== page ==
- your symptoms leave you very tired during the day
- your symptoms keep you up during the night
Your doctor may want to gather more information about your sleep health by doing any of these things:
- ask you to describe your symptoms and keep a sleep diary for a few weeks
- discuss your health history, including any known sleep disorders or any family history of sleep disorders
- refer you to a sleep specialist for further evaluation
- conduct overnight sleep studies or daytime nap studies to make sure you do not have another sleep disorder
How Is Sleep Paralysis Treated?
Most people need no treatment for sleep paralysis. Treating any underlying conditions such as narcolepsy may help if you are anxious or unable to sleep well. These treatments may include the following:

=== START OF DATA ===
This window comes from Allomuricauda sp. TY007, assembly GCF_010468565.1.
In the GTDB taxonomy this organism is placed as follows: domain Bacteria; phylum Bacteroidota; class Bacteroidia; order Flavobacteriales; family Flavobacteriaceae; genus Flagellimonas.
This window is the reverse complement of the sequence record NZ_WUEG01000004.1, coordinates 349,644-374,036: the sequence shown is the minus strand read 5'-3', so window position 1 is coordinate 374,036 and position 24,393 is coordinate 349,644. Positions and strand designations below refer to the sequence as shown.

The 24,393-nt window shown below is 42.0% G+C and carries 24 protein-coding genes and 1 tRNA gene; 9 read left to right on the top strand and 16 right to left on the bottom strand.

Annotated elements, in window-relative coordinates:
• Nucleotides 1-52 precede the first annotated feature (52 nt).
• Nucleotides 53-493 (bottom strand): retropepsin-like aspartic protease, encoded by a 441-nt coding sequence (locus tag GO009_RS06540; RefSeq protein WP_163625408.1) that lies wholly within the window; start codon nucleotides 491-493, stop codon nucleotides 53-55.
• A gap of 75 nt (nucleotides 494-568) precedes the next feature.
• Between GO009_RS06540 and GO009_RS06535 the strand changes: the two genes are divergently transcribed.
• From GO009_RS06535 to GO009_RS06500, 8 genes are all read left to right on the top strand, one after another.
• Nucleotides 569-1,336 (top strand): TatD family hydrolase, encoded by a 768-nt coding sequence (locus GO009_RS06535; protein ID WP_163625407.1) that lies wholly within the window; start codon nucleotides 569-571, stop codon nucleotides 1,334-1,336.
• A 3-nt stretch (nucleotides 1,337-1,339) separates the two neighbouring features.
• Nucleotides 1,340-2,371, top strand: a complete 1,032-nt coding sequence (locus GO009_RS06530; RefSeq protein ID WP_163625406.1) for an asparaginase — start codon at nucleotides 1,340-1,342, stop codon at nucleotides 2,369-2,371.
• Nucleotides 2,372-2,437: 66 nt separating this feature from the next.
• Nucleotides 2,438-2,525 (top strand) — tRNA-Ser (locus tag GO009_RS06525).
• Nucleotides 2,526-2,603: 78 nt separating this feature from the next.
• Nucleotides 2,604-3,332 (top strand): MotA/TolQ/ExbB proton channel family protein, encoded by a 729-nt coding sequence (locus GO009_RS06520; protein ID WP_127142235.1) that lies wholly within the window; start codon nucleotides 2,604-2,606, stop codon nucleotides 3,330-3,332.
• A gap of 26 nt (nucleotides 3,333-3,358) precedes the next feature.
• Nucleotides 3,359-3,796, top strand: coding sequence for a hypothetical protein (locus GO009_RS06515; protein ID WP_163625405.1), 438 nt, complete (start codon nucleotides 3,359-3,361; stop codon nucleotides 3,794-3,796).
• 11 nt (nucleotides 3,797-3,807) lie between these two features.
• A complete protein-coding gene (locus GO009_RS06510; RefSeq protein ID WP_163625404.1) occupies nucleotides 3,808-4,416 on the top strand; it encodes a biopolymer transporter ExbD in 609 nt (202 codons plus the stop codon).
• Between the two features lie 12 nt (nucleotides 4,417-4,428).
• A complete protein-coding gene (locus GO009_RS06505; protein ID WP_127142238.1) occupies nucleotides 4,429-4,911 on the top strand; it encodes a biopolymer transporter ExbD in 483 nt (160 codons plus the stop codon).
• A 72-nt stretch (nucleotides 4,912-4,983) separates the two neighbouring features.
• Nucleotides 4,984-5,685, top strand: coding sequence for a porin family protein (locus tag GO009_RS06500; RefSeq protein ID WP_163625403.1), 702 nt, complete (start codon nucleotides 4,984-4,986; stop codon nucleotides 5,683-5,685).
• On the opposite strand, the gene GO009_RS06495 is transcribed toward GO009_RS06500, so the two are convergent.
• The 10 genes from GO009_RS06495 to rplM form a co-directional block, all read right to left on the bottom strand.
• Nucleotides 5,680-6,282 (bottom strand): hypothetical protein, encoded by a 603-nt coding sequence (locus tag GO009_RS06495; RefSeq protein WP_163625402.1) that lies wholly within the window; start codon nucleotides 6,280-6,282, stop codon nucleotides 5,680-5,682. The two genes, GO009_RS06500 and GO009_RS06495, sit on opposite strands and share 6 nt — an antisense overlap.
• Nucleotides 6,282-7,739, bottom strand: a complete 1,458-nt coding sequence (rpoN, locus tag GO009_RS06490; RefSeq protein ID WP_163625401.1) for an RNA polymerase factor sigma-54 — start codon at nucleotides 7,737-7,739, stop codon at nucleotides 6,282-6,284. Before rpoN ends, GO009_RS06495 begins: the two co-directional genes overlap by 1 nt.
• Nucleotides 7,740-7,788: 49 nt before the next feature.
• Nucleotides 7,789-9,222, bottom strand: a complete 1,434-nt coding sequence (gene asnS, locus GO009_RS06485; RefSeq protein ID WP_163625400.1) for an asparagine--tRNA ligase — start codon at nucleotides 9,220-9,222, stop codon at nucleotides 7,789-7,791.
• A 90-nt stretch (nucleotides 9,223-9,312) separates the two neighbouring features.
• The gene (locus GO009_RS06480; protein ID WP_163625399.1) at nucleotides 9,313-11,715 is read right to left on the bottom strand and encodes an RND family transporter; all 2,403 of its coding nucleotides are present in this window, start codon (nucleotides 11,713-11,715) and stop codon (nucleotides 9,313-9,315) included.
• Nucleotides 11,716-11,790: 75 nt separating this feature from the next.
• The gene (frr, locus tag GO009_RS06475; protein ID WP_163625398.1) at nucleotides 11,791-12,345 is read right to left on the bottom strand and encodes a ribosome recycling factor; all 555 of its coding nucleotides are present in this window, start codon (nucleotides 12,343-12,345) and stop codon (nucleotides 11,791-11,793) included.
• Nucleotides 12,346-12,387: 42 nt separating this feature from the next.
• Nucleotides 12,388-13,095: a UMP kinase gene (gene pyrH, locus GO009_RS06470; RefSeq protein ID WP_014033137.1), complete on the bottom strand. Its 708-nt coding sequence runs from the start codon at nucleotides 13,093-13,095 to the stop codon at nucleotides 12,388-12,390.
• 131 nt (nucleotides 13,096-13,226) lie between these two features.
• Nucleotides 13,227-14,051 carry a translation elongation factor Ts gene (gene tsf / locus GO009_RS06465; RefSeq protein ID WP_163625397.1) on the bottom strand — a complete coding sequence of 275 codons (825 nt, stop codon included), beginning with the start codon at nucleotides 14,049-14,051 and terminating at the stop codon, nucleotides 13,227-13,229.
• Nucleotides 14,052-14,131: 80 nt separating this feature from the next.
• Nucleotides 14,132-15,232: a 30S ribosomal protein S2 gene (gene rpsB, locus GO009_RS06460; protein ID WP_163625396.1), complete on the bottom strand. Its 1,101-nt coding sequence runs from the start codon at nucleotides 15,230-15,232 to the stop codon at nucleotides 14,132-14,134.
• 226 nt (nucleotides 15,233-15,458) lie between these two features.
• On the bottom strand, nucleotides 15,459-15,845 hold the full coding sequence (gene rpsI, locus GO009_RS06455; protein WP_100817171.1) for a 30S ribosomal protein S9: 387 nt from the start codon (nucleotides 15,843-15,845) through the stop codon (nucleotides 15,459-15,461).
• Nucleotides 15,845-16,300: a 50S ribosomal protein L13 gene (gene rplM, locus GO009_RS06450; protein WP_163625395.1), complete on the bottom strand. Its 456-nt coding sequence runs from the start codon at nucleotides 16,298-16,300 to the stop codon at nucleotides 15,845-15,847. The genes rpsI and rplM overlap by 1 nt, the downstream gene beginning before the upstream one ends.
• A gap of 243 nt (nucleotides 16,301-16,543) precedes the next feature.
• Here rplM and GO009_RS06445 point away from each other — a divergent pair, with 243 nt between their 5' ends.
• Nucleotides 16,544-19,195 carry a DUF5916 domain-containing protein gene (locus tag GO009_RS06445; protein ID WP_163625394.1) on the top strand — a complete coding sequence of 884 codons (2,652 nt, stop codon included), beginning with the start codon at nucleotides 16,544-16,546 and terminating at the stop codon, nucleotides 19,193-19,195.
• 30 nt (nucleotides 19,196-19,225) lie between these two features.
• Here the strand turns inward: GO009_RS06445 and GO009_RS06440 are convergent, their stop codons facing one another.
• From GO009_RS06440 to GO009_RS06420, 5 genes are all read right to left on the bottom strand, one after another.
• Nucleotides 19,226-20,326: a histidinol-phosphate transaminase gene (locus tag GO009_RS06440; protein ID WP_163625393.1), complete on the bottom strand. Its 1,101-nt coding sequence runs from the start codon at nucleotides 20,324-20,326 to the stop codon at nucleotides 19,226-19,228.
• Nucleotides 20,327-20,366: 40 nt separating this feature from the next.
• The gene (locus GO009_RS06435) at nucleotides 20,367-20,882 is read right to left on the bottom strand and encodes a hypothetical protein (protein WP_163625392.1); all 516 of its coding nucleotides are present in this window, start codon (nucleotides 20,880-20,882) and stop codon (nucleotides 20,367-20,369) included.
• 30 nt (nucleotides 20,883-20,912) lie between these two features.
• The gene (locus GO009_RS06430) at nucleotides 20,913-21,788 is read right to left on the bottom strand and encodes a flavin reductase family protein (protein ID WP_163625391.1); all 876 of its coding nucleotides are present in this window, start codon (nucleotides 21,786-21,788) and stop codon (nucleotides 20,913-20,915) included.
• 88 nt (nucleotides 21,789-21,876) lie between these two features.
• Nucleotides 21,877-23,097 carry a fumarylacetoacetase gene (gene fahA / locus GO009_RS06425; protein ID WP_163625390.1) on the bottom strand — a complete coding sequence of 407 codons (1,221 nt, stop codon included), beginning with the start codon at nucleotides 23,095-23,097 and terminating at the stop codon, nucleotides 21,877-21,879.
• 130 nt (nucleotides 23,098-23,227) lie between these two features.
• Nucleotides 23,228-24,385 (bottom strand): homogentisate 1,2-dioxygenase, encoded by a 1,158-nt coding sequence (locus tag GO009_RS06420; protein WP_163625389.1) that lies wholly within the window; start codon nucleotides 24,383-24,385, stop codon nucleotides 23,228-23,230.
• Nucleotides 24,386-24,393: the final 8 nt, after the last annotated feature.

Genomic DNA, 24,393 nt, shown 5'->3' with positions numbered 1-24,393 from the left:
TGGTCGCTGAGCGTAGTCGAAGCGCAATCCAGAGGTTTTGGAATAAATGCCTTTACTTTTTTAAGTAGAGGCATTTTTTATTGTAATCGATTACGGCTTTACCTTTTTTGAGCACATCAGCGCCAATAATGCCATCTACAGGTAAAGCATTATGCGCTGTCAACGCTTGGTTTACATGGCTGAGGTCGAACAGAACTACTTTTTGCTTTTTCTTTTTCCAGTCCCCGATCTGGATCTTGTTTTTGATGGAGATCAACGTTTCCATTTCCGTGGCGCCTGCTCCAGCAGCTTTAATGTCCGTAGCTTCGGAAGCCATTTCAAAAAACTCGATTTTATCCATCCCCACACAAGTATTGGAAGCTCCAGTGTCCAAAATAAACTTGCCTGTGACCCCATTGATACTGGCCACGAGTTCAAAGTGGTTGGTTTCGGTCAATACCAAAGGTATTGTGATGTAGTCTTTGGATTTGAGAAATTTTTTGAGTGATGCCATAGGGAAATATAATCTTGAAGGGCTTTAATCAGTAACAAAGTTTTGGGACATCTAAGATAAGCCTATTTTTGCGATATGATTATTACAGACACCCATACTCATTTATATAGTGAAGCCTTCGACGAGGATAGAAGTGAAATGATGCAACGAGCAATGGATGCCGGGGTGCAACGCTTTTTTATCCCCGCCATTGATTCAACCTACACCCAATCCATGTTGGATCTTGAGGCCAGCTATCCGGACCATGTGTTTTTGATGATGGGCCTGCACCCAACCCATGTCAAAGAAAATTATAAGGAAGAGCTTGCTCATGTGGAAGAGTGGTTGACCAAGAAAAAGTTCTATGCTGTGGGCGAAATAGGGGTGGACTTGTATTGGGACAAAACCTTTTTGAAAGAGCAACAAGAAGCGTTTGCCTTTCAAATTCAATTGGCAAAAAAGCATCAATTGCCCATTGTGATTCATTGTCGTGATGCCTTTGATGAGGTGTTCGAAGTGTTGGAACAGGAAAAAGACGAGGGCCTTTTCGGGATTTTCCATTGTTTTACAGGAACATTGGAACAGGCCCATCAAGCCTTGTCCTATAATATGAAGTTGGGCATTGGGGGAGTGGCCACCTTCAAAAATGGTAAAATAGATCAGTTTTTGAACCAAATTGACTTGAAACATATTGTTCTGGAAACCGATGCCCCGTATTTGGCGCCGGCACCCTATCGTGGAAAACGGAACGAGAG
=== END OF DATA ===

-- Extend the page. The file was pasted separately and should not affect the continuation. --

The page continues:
- improving sleep habits — such as making sure you get six to eight hours of sleep each night
- using antidepressant medication to help regulate sleep cycles
- treating any mental health problems that may contribute to sleep paralysis
- treating any other sleep disorders, such as narcolepsy or leg cramps
What Can I Do About Sleep Paralysis?
There’s no need to fear nighttime demons or alien abductors. If you have occasional sleep paralysis, you can take steps at home to control this disorder. Start by making sure you get enough sleep. Do what you can to relieve stress in your life — especially just before bedtime. Try new sleeping positions if you sleep on your back. And be sure to see your doctor if sleep paralysis routinely prevents you from getting a good night’s sleep.
Article extracted from : http://www.webmd.com/sleep-disorders/guide/sleep-paralysis?page=2
Ten carotenes, colored molecules synthesized only in plants, show vitamin A activity. In other words, they function like vitamin A. However, only the alpha- and Beta-Carotenes and cryptoxanthin are important to man, and Beta-